Textmind permits mapping of the whole text-expressible contents of one's mind. This is not possible, for example, with a wiki. A wiki is limited by its flat namespace. Every article has a human-readable name, and no name is the child of another name. Thus the depth of detail about a name is limited by the practical limits of a single-page outline.
Attempts to circumvent this limit typically use concatenated article names, such as "tech->apple" and "fruit->apple". This is awkward and scales poorly.
By contrast, Textmind uses an infinitely-deep meta-outline composed of the directory tree and outlines within files. The same file name has different meanings depending on its path.
Much contextual meaning is determined by the top-level directories of the Textmind template. For example,
7-Background/Education/Motivation/ is about motivating students, whereas
3-Names/2-Flat/1-Me/Motivation is about what motivates me specifically.
Even disambiguating highly-specific words such as people's names becomes a thorny problem when trying to use a wiki as a comprehensive knowledge manager. Textmind easily supports multiple directories about the same person in different contexts, whereas a wiki cannot.
Wikis are suitable when uniform shallowness is desired. For example, Wikipedia is an encyclopedia of general knowledge. Encyclopedias cover the breadth of subject by observing a strict depth cutoff. They call this cutoff "noteworthiness".
Many PIMs use database backends. This is reasonable for genuinely relational data, such as a time series of one's weight, for example. However, the vast majority of one's personal information is not structured data, but freeform prose. Therefore the overhead of a database isn't justified for one's primary PIM.
Databases are harder to version control than plain text files. They are more fragile and less future proof. A huge ecosystem of tools is compatible with plain text files. It is the computing standard.
Much has been written about why plain text is the correct foundation of a PIM system.
Tags are a part of Textmind, via Org mode. The Org agenda runs on tags. However, Textmind relies on the meta-outline, not tags, for knowledge management.
Why? Because tags are inherently messy. It's difficult to keep tag nomenclature consistent as one's exomind evolves. It's difficult to keep tags applied to the correct atoms. There's no good starting or stopping place for tag maintenance. They're fire-and-forget.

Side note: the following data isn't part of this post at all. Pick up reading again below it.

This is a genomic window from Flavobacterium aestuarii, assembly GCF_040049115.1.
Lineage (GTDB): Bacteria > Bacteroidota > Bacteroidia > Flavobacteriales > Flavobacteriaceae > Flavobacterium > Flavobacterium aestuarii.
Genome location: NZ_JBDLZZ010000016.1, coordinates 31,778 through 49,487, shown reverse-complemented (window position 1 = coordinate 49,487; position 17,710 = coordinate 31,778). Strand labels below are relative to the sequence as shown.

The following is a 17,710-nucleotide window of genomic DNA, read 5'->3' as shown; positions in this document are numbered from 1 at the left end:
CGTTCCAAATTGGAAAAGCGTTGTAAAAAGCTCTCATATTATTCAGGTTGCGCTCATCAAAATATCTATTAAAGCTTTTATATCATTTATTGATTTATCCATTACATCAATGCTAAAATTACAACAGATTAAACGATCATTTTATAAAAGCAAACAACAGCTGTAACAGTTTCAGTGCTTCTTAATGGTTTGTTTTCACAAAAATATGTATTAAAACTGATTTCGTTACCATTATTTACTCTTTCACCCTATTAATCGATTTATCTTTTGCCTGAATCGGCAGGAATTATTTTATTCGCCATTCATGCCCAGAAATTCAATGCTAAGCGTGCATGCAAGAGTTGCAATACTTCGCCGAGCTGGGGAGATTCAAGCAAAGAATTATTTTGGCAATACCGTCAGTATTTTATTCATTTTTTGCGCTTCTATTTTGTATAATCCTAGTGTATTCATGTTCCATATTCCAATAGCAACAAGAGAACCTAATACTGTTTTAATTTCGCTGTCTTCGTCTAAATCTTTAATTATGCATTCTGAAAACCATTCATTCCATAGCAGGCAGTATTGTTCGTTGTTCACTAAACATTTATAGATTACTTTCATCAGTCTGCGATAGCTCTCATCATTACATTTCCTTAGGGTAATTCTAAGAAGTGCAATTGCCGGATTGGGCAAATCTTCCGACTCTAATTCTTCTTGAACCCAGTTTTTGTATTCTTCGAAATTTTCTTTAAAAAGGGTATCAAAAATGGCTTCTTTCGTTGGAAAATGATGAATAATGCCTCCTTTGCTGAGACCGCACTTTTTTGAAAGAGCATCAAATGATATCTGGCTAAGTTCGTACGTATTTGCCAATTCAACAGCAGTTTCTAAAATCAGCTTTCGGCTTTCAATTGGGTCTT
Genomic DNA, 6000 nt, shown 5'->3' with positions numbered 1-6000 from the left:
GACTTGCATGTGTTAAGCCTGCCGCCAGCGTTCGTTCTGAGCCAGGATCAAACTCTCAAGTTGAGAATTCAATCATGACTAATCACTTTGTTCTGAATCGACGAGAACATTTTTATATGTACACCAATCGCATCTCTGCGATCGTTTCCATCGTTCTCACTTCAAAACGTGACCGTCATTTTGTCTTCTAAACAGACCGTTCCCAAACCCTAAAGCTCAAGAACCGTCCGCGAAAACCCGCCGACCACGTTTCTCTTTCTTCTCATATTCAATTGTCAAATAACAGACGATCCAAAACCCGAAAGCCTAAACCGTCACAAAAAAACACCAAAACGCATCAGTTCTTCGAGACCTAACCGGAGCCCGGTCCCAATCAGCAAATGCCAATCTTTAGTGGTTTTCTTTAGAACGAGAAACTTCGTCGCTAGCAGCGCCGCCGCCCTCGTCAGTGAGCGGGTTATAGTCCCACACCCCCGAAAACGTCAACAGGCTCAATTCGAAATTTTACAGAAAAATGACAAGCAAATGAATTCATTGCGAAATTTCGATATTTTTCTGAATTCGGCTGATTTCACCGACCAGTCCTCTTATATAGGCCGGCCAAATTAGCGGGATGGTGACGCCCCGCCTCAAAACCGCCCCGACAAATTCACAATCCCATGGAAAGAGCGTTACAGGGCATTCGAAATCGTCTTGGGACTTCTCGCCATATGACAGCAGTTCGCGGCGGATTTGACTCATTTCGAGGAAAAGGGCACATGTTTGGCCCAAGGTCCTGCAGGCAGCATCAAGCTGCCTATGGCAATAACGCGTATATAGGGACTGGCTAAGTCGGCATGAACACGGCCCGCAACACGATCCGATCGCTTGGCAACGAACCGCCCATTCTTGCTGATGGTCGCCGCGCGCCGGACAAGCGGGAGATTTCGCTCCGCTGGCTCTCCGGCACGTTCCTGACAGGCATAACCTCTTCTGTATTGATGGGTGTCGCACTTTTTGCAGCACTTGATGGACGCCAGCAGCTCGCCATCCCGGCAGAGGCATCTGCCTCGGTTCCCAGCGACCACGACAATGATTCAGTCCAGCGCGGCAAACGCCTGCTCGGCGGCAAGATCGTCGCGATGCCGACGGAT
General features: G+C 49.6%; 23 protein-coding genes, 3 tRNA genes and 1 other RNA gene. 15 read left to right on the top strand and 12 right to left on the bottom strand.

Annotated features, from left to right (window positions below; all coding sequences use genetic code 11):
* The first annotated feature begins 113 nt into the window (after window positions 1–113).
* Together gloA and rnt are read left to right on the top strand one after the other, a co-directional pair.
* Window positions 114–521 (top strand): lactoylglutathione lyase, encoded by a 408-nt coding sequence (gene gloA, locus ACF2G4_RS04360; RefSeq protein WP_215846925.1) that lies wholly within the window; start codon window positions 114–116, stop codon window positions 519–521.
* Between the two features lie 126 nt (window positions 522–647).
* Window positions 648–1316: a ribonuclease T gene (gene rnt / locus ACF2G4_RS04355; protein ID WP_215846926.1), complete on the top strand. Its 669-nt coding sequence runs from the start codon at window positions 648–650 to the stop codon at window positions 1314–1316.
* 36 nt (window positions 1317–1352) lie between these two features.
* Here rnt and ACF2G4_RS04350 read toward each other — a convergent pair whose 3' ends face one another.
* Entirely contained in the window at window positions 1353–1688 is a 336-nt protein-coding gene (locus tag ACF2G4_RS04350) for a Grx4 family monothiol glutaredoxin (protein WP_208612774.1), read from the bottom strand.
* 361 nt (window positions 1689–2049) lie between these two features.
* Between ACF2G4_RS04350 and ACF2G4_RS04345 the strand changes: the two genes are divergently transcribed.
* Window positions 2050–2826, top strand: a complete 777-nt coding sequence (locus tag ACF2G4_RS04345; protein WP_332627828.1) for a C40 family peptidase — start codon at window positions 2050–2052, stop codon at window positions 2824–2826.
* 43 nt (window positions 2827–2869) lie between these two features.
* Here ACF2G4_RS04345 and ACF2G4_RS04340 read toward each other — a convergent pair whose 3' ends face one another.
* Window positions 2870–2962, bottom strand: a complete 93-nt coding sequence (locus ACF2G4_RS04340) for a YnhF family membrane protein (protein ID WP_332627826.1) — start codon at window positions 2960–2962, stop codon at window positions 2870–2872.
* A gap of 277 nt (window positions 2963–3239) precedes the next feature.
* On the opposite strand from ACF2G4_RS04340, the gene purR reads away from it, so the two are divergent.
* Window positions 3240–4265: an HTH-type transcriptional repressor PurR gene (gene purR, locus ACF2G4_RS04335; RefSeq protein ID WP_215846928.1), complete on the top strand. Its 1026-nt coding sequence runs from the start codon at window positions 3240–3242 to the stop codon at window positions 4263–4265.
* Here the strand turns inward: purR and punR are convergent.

GTD is a workable system for tag maintenance, because its scope is limited to the executive. Even then, tag management should focus on the immediate horizon, leaving long-range planning to datestamps, tickler directories, and freeform prose.
Similar limited uses for tags can work, e.g. tagging headings with people's names. However, one can't be sure to do this perfectly every time. And even if one could, unexpected changes would still result in missing tags.
Unlike tags, an outline can handle unlimited information. In Textmind:
Each heading goes in only one place, where it fits best. (If another location needs to refer to it, use a link.)
The current task gives a clear starting and stopping point for sorting the tree
Info can usually be found manually by navigating the tree
Important interstitial info tends to propagate redundantly
Once an exomind stores hundreds of megabytes, a tagger could find himself doing nothing but managing tags all day. By contrast, Textmind's outline usually costs no more maintenance than is productive for personal review.
Sometimes a major conceptual shift requires reorganization of a section of the Textmind outline. This is a good opportunity to remove lots of obsolete info that has been shoved down out of sight. In the process, one will likely come across provocative forgotten fragments.
When one is full of clarity and motivation, the meta-outline is a silently helpful filing cabinet. When one is filled with doubt, the outline is a trove of one's every inspiration, awaiting recombination. Even when one is exhausted, the outline offers insight on demand, in exchange for mostly mechanical labor.
Search-based knowledge management fails to scale, no matter how powerful the search engine, due to absence of strong Artificial Intelligence.
Emacs offers many search tools. I grep often. Tree and search synergize.
I'm able to search effectively at a 1/3 gb scale due to my Textmind's deeply-nested directory structure. I can intelligently narrow search scope by path before grepping. Machine intelligence works best when augmented by human, and vice versa.
I adjust search scope easily by "stepping" up and down the directory hierarchy in Dired.